[swift-evolution] [Draft] Automatically deriving Equatable and Hashable for certain value types

Vladimir.S svabox at gmail.com
Sun May 29 08:25:14 CDT 2016

Should 'deriving' allows us to manually implement protocol requirements? 
For example
struct A : deriving Hashable {
   var hasValue : Int {...}

Or there should be a compilation error in this case?

Right now I feel that if we can have auto-deriving by using current syntax 
for protocol conformance - we sholdn't introduce new keyword and new rules 
for this.
The requirement to explicitly conform your type to protocol for 
auto-deriving is IMO reasonable compromise between separate 'deriving' 
decoration and implicit derivation(when your type is Hashable without any 
conformance to protocol, just if each property is Hashable).

On 29.05.2016 14:42, Matthew Johnson via swift-evolution wrote:
> Sent from my iPad
> On May 29, 2016, at 12:28 AM, Patrick Smith <pgwsmith at gmail.com
> <mailto:pgwsmith at gmail.com>> wrote:
>> Yeah I don’t see a problem. It’s the same way that protocol extensions
>> just work. Think of this automatic synthesis as a really flexible
>> protocol extension:
>> extension Hashable where Members : Hashable {
>>   var hashValue : Int {
>>     return self.allMembers.reduce(^) // Or whatever combiner is best
>>   }
>> }
> Protocol extensions require you to declare conformance before your type
> receives their implementation and it must be identical for all do
> conforming types.
> You should have to declare conformance to receive Equatable conformance and
> synthesis.  IMO it makes sense to do that with 'deriving' which makes it
> clear that you are requesting synthesized rather than manual conformance.
>>> On 29 May 2016, at 1:19 PM, Jon Shier via swift-evolution
>>> <swift-evolution at swift.org <mailto:swift-evolution at swift.org>> wrote:
>>>> The problem with this is that it doesn’t differentiate between
>>>> synthesized and manual conformance.  You won’t get error messages you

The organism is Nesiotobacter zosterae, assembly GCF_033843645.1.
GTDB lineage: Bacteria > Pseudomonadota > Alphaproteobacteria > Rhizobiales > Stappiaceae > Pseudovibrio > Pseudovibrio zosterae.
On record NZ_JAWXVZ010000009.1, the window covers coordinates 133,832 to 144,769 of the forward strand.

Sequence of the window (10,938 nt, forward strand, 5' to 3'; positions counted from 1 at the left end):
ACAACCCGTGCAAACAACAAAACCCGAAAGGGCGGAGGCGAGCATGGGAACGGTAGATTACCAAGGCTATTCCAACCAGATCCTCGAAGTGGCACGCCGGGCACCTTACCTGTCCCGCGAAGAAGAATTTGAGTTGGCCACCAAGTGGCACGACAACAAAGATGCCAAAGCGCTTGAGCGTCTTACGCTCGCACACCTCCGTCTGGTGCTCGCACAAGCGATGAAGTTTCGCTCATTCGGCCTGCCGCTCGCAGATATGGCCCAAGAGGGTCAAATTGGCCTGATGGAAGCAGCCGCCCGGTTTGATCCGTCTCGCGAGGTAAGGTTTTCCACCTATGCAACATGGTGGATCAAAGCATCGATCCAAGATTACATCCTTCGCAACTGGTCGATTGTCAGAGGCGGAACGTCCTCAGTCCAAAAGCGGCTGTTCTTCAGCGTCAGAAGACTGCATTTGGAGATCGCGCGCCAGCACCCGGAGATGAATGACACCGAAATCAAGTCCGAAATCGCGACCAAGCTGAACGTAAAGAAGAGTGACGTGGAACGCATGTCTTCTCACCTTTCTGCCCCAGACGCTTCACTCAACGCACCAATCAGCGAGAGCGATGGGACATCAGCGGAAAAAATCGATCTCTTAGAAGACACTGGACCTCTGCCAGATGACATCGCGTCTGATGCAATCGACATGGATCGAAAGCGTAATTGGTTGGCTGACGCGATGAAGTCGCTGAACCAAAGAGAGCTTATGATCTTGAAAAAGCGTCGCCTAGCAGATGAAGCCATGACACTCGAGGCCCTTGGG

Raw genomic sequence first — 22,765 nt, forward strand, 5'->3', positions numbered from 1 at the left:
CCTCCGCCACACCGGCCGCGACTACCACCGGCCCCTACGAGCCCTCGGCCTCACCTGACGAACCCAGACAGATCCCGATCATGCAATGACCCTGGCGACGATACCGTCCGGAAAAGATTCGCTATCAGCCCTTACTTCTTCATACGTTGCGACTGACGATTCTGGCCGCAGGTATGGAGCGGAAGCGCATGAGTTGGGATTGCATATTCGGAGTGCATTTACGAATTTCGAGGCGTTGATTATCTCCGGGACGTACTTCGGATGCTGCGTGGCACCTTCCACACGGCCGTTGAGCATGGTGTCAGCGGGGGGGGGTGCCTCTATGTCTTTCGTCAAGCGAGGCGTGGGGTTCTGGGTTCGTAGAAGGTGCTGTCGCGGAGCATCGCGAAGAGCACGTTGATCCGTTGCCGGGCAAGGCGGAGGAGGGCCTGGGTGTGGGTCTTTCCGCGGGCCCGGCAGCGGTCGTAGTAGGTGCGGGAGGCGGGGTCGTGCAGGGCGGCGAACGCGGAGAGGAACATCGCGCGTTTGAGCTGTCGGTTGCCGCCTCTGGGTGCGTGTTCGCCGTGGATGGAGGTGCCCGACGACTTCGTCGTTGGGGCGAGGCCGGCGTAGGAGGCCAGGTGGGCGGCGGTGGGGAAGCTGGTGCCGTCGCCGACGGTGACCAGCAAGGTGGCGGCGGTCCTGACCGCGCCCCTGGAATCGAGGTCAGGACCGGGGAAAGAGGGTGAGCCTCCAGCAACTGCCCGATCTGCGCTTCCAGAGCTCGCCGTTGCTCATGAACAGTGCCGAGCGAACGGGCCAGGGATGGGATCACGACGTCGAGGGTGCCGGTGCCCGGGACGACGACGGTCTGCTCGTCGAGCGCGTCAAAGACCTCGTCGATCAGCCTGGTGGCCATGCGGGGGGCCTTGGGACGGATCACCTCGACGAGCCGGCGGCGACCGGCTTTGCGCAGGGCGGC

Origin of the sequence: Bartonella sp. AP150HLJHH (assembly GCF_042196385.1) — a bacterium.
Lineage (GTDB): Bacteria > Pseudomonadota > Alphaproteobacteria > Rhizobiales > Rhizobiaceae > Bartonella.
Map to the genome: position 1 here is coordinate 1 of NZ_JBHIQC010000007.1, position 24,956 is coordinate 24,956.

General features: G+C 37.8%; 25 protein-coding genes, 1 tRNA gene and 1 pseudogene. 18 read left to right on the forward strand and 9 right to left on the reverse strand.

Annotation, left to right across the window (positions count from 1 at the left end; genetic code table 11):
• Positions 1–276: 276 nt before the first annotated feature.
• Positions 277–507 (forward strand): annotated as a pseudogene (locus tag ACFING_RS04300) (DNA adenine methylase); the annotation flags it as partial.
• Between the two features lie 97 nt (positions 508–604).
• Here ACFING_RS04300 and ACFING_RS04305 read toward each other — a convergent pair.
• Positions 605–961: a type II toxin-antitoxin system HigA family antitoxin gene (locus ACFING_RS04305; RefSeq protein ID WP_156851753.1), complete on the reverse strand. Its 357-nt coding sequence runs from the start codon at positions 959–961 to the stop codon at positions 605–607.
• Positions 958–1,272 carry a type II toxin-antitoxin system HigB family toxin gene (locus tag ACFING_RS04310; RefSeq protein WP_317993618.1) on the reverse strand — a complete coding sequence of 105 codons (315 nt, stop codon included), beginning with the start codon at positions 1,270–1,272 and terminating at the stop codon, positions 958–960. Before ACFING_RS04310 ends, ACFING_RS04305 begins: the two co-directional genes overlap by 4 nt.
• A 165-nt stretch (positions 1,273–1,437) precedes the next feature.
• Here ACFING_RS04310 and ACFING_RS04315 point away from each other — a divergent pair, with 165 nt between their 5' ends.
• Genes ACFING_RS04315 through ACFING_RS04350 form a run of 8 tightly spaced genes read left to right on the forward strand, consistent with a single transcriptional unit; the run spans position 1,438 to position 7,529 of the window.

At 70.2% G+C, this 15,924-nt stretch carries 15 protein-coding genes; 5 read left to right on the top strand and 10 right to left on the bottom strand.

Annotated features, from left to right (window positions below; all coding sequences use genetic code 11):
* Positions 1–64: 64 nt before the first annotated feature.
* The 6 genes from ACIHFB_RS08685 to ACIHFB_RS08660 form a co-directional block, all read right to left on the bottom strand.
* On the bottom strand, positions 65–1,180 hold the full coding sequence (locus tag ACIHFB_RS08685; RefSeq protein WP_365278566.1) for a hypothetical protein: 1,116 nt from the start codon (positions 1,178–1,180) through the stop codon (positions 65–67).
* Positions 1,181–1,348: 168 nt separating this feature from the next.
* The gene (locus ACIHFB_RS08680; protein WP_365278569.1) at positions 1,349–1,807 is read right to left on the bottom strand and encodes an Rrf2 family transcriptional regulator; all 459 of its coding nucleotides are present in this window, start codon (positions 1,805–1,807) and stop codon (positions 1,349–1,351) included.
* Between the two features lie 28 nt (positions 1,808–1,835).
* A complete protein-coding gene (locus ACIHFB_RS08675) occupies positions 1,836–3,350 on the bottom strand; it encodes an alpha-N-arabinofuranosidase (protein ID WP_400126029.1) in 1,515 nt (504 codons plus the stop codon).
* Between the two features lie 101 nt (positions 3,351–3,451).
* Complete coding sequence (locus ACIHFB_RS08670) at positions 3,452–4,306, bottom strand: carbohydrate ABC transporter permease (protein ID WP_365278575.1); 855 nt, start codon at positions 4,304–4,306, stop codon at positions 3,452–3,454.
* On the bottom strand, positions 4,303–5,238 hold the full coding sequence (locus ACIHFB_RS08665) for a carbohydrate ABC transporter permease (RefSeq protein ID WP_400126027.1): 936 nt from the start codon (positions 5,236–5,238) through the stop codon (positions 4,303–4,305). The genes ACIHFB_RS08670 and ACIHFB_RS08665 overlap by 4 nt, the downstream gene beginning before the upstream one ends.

>>>> otherwise would when you intend to supply manual conformance.  It is
>>>> also less clear to a reader of the code that the default, compiler
>>>> synthesized implementation is being generated.
>>> I don’t think it’s reasonable to force the language down the path where
>>> developers don’t have to be familiar with its features in order to use
>>> them correctly. If types in Swift were to automatically gain Equatable
>>> and Hashable conformances whenever they were used by something that
>>> required them, that would be a core language feature, like type
>>> inference, that even junior developers in the language would need to
>>> know. Yet few (though not none) would insist that all types be manually
>>> declared, despite otherwise not knowing when our type inference goes
>>> wrong. It’s just a basic feature of the language that anyone using the
>>> language should know about, otherwise it can bite them in the ass when
>>> weird compiler errors start popping up.
>>> Frankly, IMO, this is an obvious case of 80/20 optimization. In the vast
>>> majority of cases where my types are trivially equatable, I should just
>>> be able to declare them as such and gain the compiler-synthesized ==. In
>>> the cases where that’s not possible, the compiler can emit an error. And
>>> in the cases where I want a custom == implementation I can provide it.
>>> Requiring a new keyword and not making this feature as simple as
>>> possible because the rare developer with a custom type who doesn’t want
>>> the synthesized == they just said they did by declaring Equatable
>>> conformance is an unnecessary defaulting to the rare case.
>>> Jon Shier
>>> _______________________________________________
>>> swift-evolution mailing list
>>> swift-evolution at swift.org <mailto:swift-evolution at swift.org>
>>> https://lists.swift.org/mailman/listinfo/swift-evolution
> _______________________________________________
> swift-evolution mailing list
> swift-evolution at swift.org
> https://lists.swift.org/mailman/listinfo/swift-evolution

More information about the swift-evolution mailing list